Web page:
Nuclide : An open IDE for web and native mobile development, built on top of Atom to Provide Hackability.
Nuclide is the first IDE with support for Hack, including autocomplete, jump-to-definition, inline errors, and an omni-search bar for your project. Nuclide has been built from the start to provide a great IDE experience for Hack development.
Project by Facebook!
A unified developer experience for web and mobile development, built as a suite of packages on top of Atom to provide hackability and the support of an active community.
Nuclide is a collection of packages for Atom to provide IDE-like functionality for a variety of programming languages and technologies.
To install a pre-built version of Nuclide, install the nuclide-installer package in Atom. This package will ensure that you have the full set of Nuclide packages.
If you have never installed an Atom package before, follow the package installation instructions from the Atom Flight Manual to do it through the Atom UI, or run the following from the command line:
apm install nuclide-installer
Nuclide contains the following Atom packages:
- nuclide-flow Adds support for Flow. If flow is on your $PATH, then opening .js files with the /* @flow */ pragma under a directory with a .flowconfig should expose information from Flow directly in Atom.
- nuclide-hack Adds support for Hack by providing autocomplete and jump-to-definition functionality. Nuclide also includes a nuclide-language-hack package so that Hack files are syntax highlighted correctly.
- nuclide-hg-repository Local changes to files in a Mercurial repository will be reflected in Atom's file tree and gutter UI as Atom does natively for Git repositories.
- nuclide-remote-projects adds support for remote development. See the nuclide-server package for more information on setting up the server that nuclide-remote-projects will talk to so you can edit your foreign files in Nuclide. Note that this package is used in concert with nuclide-file-tree so that both local and remote files can be browsed from a familiar UI.
- nuclide-quick-open provides an advanced file search UI with segmented search results.
- Note that some Nuclide packages, such as nuclide-flow and nuclide-hack, work better when the linter package is installed. Note that linter is separate from Nuclide. (There is evidence that the linter package will eventually be bundled as part of Atom core.)
Most developers choose to maintain individual Node and Atom packages in their own repositories. Because Nuclide is composed of so many packages, we chose to organize all of its code in a single repository rather than across a multitude of repositories. As such, this repository is organized as follows:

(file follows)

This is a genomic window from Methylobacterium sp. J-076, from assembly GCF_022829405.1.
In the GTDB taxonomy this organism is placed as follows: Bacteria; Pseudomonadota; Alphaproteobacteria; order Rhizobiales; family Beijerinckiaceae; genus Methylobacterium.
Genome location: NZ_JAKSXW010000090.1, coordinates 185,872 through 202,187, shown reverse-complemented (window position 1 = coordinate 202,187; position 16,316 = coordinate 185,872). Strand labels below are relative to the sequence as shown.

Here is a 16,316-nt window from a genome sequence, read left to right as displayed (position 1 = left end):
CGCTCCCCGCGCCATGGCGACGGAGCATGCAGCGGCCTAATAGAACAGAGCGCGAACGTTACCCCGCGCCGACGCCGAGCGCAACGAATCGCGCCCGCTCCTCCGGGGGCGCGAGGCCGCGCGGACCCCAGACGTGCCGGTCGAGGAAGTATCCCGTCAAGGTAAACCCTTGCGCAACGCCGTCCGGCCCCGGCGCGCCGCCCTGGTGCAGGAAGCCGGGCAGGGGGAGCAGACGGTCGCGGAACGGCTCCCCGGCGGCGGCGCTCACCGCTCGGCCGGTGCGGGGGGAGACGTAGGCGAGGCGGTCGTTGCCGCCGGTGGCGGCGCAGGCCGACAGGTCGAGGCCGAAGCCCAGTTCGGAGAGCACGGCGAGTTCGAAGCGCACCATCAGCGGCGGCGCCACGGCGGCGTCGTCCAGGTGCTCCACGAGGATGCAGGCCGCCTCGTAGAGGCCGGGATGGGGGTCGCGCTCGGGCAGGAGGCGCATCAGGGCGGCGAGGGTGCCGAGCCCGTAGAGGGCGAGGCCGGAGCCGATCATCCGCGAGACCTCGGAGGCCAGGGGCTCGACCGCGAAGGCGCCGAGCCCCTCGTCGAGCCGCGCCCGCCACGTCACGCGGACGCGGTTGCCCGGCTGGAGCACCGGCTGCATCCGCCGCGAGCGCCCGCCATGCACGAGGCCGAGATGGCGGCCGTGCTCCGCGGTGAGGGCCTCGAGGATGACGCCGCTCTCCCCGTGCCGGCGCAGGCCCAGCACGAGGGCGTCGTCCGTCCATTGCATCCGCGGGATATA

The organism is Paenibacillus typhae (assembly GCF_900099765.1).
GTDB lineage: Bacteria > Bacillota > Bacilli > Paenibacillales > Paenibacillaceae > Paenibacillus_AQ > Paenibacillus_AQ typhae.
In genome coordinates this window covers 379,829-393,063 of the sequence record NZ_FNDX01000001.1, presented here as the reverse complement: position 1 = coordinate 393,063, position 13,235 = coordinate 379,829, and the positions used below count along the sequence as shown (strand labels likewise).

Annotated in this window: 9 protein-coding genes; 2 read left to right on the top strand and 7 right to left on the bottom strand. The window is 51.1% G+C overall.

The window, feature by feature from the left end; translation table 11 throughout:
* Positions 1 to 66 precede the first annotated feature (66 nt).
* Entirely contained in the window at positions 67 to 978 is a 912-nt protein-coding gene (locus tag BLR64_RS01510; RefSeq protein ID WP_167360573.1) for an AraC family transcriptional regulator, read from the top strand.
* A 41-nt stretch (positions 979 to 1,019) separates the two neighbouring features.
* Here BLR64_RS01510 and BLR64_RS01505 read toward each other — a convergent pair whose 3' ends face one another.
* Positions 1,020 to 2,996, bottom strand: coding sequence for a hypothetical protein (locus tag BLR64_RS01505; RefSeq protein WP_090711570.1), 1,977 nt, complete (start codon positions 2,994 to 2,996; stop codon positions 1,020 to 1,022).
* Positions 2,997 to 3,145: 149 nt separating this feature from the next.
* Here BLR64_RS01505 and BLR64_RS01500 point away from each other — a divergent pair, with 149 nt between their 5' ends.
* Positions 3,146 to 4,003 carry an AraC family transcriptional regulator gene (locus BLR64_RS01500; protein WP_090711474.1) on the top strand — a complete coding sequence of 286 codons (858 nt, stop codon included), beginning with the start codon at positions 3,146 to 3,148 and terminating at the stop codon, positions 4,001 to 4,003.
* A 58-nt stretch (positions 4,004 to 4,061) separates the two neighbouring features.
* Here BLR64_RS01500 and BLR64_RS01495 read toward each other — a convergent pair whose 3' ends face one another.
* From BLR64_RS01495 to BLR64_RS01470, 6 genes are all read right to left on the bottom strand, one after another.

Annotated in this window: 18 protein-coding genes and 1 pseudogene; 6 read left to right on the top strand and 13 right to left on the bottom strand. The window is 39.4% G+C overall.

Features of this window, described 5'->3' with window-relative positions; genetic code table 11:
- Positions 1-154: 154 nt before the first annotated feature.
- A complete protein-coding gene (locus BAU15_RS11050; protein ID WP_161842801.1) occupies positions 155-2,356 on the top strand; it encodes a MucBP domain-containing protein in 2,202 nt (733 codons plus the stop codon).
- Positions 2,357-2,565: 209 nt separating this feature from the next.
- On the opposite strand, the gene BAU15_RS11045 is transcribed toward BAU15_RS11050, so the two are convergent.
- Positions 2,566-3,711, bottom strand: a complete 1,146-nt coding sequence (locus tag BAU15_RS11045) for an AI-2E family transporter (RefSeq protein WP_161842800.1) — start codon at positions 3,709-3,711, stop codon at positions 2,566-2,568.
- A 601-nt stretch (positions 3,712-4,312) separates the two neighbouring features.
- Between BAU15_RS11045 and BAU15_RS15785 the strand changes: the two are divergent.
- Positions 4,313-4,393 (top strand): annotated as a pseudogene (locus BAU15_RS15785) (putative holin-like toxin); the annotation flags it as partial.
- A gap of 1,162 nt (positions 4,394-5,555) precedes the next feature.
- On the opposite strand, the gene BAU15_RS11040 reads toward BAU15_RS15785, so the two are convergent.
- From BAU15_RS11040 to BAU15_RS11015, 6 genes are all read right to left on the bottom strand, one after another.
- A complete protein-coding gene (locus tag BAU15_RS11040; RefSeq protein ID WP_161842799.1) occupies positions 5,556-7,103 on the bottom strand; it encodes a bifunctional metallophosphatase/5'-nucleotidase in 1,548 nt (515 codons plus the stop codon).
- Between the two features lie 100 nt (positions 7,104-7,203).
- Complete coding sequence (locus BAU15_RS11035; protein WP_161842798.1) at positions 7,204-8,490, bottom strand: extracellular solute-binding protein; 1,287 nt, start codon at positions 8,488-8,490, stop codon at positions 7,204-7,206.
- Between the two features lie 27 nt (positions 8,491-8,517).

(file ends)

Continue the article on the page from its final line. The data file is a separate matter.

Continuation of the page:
- pkg/ Source code for Nuclide packages.
- scripts/ Utilities for developing and deploying Nuclide packages.
Building from Source
If you want to experiment with modifications to Nuclide's code, we recommend that you build it from source. (Note that when you build from source, an inert instance of the nuclide-installer package will be installed, effectively disabling autoupdate for Nuclide packages. If you want to return to an ordinary installation of Nuclide, run apm install nuclide-installer and restart Atom to get it back.)
Python 2.6 or later.
Atom v0.209.0 or later.
node, npm, apm, and git must be on your $PATH. (Node must be v0.12.0 or later.)
Build and install Nuclide
Run the following command from the root of the repository:
or if you are on Windows:
If you see any errors, try running the setup script again with the --verbose flag to get more debugging information.
The setup script will fetch the appropriate dependencies from npm and perform any necessary build steps. When complete, you should see several nuclide- packages in your ~/.atom/packages directory. Starting Atom after running ./scripts/dev/setup for the first time may be a little slow because of the large number of Babel files that need to be transpiled. (The results of transpilation are cached for future use. You can see how many files were transpiled from Timecop.)
Some users have reported errors when re-running ./scripts/dev/setup. (You should run this script whenever you add or remove a package, or change the dependencies in a package.json file.) Although it should not be necessary, running git clean -xfd to clear out stale files has fixed the problem for a number of developers. (On Windows, sometimes git clean -xfd has to be run several times to successfully delete the junctions created by the setup script.) If all else fails, you may want to create a fresh clone of Nuclide and run the setup script again from there.
read more: http://nuclide.io/